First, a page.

The natural beauty of Putumayo rivals that of the Biblical Garden of Eden. I could easily imagine myself with a machete, carving out my own patch in the jungle, erecting a small wooden hut, and living out the rest of my days in paradise, growing pot plants 50 feet tall.
But my fantasy is rudely interrupted by the resident armed soldiers standing on every corner in the cities. A continual presence, they march up and down the country road in large groups.
My dream is further shattered by the large brown patches of dead, scorched earth that dot the otherwise glorious landscape, analogous to a massive malignant cancer on the Earth. A cancer that is, unfortunately, spreading and funded by your tax dollars.
Further fantasies are crushed by the ugly metal pipeline snaking across the jungle, pumping oil, marring the scenery, and polluting the environment. The pipeline is the target of frequent guerrilla attacks. It is so frequently attacked, in fact, that more oil has been spilled in Colombia than in the Exxon Valdez disaster in Alaska.
Troops patrolling the streets
But no environmental clean-up teams work to protect the fragile and delicate ecosystems of Colombia. Instead, the brown cancerous patches on the landscape simply spread and more and more food is poisoned. Something is terribly wrong in Paradise.
That something is U.S. foreign policy.
While I was traveling in Colombia, I met with various leaders and members of communities directly plagued by the poisonous aerial fumigation efforts of a foreign nation. The following quotes were obtained during those meetings.
Donde Cecilia, Camposino Union Leader: "We watched on TV when September 11th happened and we understood why it happened. We couldn't understand why Americans didn't."
Donde Ishmael, Camposino Union Leader:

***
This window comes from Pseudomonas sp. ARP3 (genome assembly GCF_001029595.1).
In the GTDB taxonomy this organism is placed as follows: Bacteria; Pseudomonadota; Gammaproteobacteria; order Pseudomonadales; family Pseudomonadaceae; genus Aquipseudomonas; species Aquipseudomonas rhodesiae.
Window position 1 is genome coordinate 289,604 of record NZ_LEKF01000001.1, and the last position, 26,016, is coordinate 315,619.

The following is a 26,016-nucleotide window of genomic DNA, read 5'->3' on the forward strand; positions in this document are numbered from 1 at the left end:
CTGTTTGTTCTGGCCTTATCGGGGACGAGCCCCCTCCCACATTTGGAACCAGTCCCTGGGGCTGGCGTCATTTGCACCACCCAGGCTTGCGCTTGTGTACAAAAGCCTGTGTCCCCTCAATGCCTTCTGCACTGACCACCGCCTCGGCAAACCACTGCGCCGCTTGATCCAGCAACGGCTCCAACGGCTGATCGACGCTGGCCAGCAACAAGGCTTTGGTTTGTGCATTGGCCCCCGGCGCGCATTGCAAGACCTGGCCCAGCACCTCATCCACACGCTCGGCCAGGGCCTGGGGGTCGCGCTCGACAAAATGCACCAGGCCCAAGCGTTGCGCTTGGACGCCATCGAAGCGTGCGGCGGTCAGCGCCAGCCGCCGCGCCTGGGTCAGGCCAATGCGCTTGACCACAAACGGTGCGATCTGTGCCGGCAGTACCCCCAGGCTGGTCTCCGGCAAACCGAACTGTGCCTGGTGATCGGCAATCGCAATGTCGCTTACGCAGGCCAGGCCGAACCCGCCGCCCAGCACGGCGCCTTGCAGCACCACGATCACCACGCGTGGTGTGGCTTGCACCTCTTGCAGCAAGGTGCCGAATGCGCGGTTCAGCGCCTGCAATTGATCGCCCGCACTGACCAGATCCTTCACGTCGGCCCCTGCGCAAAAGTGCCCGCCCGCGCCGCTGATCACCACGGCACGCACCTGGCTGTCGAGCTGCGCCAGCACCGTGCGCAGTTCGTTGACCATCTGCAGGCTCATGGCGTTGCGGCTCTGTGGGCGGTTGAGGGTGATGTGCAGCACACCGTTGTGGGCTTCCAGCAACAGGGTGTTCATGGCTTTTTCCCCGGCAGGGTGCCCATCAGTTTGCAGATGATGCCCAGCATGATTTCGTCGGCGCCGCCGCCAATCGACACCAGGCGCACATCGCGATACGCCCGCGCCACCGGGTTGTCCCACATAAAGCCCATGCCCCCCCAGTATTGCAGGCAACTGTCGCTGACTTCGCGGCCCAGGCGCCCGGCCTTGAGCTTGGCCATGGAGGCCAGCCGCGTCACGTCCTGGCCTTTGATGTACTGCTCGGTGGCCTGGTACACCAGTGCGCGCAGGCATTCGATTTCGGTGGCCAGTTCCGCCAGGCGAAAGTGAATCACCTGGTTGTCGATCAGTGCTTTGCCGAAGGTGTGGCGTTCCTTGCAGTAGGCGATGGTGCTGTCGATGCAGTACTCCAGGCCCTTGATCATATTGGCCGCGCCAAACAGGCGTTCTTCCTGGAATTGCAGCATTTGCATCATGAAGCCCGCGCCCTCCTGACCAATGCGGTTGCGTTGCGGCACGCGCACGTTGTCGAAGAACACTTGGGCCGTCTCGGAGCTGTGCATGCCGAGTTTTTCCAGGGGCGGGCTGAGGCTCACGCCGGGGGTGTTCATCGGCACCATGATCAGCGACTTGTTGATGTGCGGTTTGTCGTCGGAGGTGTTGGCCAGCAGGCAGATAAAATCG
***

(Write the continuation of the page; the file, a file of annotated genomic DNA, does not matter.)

"I am a farmer, not a criminal. What is the U.S. doing about demand for cocaine? We do not care about cocaine because it is not a part of our culture or religion. We grow it because it is the only crop that we can export and make enough money to care for our families. As long as there is a demand, there will always be a supply. The U.S. says they give us alternative development crops, but these are often fumigated. Even what escapes fumigation is worthless because there are no roads to transport it to the market."
Teachers in Valle De Guamuez:
Once green vegetation, now brown and burned from fumigation
"The student population is directly affected by the violence. It is negatively affected when the national government sends fumigation planes to this region."
"Coincidently, the fumigations occur when children are attending school and sometimes when they are out for recess, in the fields."
"Some parents report that their children have been hit directly by the spray and it has caused them health problems."
"In March and May of 2004, the schools were fumigated."
"We had a school garden program where the children ate what they grew. It was very important because many of these children have had their food crops sprayed and their families cannot afford to feed them properly. The school garden was their only source of a balanced diet; for many, it was the day's only meal. It was destroyed by the fumigation."
"As the fumigations proliferate, most people simply move to more distant areas of the Amazon to produce coca. If the money being invested in fumigation was instead invested in infrastructure, people would return to legal agriculture. But there is no motivation to farm for profit because there are no roads to transport it. The crops get damaged on the rough roads along the way."
Environmental damage resulting from oil pipeline attacks
"Many farmers end up joining one armed group or another because it is the only way they can survive. Their children often follow in their footsteps."
I also had the opportunity to meet with some advocates of Plan Colombia.
Lt. of the 22nd Colombian National Anti-Narcotics Brigade: "We do receive training from the U.S. All of the weapons and arms that we use are from the U.S. and we are trained in warfare tactics. We are not just police, we have become soldiers and are like military police. I believe everything I am told about Plan Colombia. The money goes where it is supposed to and there is monitoring and I am glad the U.S. is here. In my opinion, Plan Colombia has been working well and reaching its goals and I do not want the financing to end anytime soon."
The U.S. Embassy official in charge of Plan Colombia: Upon returning to Bogota, I had a meeting with U.S. Embassy officials. I specifically asked the drug policy questions and was not surprised by the answers I received from one official. I may have set him off when I introduced myself as follows.